Workforce.com

Factors That Impact Productivity

September 16, 2013

Dear Solid Foundation:

You pose an excellent question. In all, there are 20 total factors that impact output. They are:

  1. A great manager
  2. Effective plans and strategies
  3. Clear and prioritized goals to focus the work
  4. Rapid learning and “best practice” being shared
  5. The correct motivators, rewards & engagement
  6. The “right” employee skills
  7. Two-way communications
  8. Performance metrics
  9. Quality team members from great hiring & retention
  10. Collaboration for innovation
  11. Employee is placed in the “right job”
  12. The work environment is designed  for productivity
  13. Enough time is devoted to the task
  14. Identifying, and removing, barriers to productivity/innovation
  15. Integrated talent processes
  16. Information for decisions
  17. The right tools/technology
  18. Quality inputs/materials
  19. Enough budget/ resources
  20. Outside-of-work factors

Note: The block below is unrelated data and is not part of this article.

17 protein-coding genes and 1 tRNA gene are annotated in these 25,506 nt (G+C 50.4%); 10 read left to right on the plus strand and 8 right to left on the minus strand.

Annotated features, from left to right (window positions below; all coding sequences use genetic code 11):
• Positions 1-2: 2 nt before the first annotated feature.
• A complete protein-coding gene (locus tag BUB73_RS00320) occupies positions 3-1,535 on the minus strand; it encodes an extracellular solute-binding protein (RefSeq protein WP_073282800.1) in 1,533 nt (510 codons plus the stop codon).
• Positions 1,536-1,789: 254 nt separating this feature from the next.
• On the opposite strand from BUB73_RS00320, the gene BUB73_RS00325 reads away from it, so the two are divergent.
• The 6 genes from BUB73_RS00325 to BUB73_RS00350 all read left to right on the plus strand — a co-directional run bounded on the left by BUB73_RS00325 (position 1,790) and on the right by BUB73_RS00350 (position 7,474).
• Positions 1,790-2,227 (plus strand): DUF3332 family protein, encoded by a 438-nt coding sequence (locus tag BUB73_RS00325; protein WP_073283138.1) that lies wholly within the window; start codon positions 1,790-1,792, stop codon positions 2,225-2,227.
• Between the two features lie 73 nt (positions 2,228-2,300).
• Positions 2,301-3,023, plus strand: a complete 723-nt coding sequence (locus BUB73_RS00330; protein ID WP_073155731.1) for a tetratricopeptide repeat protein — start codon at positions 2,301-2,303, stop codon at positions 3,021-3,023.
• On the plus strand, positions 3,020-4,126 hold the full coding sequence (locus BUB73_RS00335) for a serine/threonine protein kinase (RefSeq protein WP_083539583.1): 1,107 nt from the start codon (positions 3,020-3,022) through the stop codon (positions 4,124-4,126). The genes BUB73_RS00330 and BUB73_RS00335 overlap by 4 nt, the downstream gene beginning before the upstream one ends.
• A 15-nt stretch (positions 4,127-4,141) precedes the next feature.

Every organization is different, but the No. 1 factor that affects talent management is universal: managers.

Think of it: poorly skilled managers are the primary cause of low productivity, low innovation, low engagement – and high turnover. The next most powerful impact factors are rapid learning and being permitted to "do the best work of your life." Firms like Apple Corp. are highly successful, despite a relatively harsh and secretive management approach, simply because the work itself is so important and exciting.

Many surveys also list unclear career paths as key factor in engagement, although firms like Apple and Google Inc. are productive and innovative despite having notoriously imprecise career paths.

It’s also true that the performance-appraisal processes is mentioned as being too subjective, but this is true at almost every firm (except in the rare cases where managers rely on metrics and data, rather than opinions in their assessment) The Gallup organization has a list of 12 productivity factors that have been developed over many years which many people find to be quite accurate.

SOURCE: Dr. John Sullivan, San Francisco State, September 4, 2013